Such a training programme could even aim at training AI to play like specific human individuals, so you could create a match between “Shusaku” AI and “Takemiya” AI.

Followup to earlier post: so what is a better solution, and one likely to be hundreds of times cheaper than doing a whole new run? Well, there is some interesting development on this front in Chess-land, with Maia:

Okay, let’s dig in and analyze this:

Firstly, one thing to note is that Maia is NOT a reinforcement-learning loop and has nothing to do with AlphaZero. It is literally just supervised learning (SL) on human data, just with good analysis behind it. And an interesting discovery from that analysis is that you can’t add too much search on top of it, or else it becomes much less “human” again. They found actually you can’t add any at all, but I’m suspecting that it will be different for Go, especially if you do it “right”. But anyways, certainly the amount of search you can reasonably add will be limited, or else we get the “perfect 50 moves” phenomenon (which is exaggerated by the way, even KataGo doesn’t normally read 50 moves deep), so raw policy accuracy will be critical.

Okay, there’s an issue though - in Go, we know that any time someone tries to train a net purely with SL on human data, it caps out at about 4d to 5d in raw policy strength, at absolute best, and often more like 2d or 3d. Well before AlphaZero people knew this, you can check out things like CrazyStone and Zen back in the day, which also used SL-trained neural nets. Even for human uses, that’s not as strong as you’d like.

So I think what might work better is perform finetuning of existing nets on human data. KataGo’s raw policy is closer to 8 dan amateur, and has good move diversity (due to temperature-based training and policy target pruning) and even some understanding of ladders beyond its input features (which you will need, since that’s the major thing humans glaringly do better than pure-zero AI). The idea is that starting from such a stronger point, we might be able to adjust towards human style through SL finetuning, but without the same issues that would normally cap you at 4d to 5d. It would be not all that expensive to try computationally - once the code is written, you just need one GPU and a bit of time to try it.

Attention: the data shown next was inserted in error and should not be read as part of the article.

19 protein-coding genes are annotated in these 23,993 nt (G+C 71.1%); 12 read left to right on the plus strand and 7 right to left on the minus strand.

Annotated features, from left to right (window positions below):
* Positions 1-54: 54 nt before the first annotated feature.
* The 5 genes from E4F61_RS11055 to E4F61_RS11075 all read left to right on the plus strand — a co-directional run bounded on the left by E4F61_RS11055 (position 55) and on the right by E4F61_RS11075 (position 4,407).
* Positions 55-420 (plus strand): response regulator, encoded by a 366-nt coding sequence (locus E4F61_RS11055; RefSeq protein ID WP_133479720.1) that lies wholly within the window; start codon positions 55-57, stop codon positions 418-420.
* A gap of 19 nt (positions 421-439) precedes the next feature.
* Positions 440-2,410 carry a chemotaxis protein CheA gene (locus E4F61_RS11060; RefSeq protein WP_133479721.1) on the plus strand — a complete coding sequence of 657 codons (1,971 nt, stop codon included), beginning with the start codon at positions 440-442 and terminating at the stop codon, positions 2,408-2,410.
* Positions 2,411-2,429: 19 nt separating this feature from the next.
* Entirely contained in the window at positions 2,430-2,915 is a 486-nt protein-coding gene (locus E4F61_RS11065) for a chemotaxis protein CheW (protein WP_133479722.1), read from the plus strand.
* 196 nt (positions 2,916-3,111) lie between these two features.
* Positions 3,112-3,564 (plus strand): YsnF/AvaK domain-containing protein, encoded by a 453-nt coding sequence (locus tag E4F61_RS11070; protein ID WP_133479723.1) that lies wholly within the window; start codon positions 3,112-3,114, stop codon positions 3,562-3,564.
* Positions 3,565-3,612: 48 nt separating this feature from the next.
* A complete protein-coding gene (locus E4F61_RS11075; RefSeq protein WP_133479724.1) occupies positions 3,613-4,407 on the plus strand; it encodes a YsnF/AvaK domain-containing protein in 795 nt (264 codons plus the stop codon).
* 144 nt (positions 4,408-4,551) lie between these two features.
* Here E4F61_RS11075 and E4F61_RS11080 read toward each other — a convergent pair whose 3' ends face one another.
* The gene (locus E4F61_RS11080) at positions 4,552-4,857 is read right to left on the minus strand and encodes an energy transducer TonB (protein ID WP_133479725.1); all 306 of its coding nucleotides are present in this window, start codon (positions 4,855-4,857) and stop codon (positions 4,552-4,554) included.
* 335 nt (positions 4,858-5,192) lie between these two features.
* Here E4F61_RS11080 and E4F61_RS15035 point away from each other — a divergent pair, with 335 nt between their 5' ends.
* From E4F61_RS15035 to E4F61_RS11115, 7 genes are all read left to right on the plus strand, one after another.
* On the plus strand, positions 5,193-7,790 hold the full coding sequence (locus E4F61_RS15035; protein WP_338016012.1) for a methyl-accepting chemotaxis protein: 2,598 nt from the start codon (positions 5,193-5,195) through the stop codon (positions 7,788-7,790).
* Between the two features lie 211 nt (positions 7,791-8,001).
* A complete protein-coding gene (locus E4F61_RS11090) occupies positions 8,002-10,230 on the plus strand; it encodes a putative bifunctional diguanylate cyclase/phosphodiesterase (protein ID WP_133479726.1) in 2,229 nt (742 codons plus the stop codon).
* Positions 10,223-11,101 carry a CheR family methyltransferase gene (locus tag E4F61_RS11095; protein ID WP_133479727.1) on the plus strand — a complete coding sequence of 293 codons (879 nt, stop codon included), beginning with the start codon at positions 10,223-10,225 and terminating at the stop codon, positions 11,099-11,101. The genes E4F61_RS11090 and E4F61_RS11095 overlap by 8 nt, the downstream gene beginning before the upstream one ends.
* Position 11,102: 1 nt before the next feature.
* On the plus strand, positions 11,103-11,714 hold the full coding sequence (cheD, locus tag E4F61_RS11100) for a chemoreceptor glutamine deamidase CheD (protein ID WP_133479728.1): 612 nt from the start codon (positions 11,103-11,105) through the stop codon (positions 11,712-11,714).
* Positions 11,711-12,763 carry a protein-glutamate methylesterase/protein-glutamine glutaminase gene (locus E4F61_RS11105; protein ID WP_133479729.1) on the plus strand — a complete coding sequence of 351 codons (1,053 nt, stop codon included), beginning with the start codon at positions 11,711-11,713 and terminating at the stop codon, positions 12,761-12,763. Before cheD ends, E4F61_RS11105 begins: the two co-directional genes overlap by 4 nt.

Secondly, it’s worth being clear about the goal again here. It would be only a small success to have a “human-style” bot that plays at (say) just slightly beyond human pro level in terms of analysis reliability, and does nothing else. What you would really like to do is have a full top-AI-strength bot but that also understands how players of all ranks play, including even how kyu players play.

If you can do this, opens up a huge range of possibilities - for example perhaps a 7 kyu player could ask “please give me the moves that a 3 kyu player would find intuitive and would likely be able to play accurately” to learn what they need to cover the next 4-stone gap, but also with pro-level or KataGo-level background accuracy of analysis, so as to also avoid teaching 3-kyu bad habits.

How to implement that effectively would take research, of course. I don’t know exactly how you would do it. But I don’t think you get there simply with a “AG master”-like bot that only has slightly difference preferences for the opening. Having pondered it for a while and also taking into account Maia’s findings on human-correspondence accuracy of nets in Chess, I think the starting experiment to try to begin to achieve the above is:

Take a top neural net, such as KataGo 40b, and attempt to fine tune on human data, with ranks of players labeled in the input to the net, so that the net can explicitly model how players of different ranks play, for each rank.

This allows you at usage time to specify “please show me the policy intuition for players of rank X” for any X. Depending on how well that works, there are potentially lots of directions to take it from there.


If one only cared about the opening as well one could maybe just give katago an opening library to pick moves from while they exist and if you hit the end of a tree in the library let it go back to normal katago.

It’s probably not the intention though. Could be interesting to see how it turns out anyway, that kind of katago master

If need to behave and mimic specific players, not only do AIs need to learn their opening moves but also how human “blunders”. How they lose their games might be the key to make it human-like.

Different players have different types of blunders in different stages of the game just like their favorable opening strategies.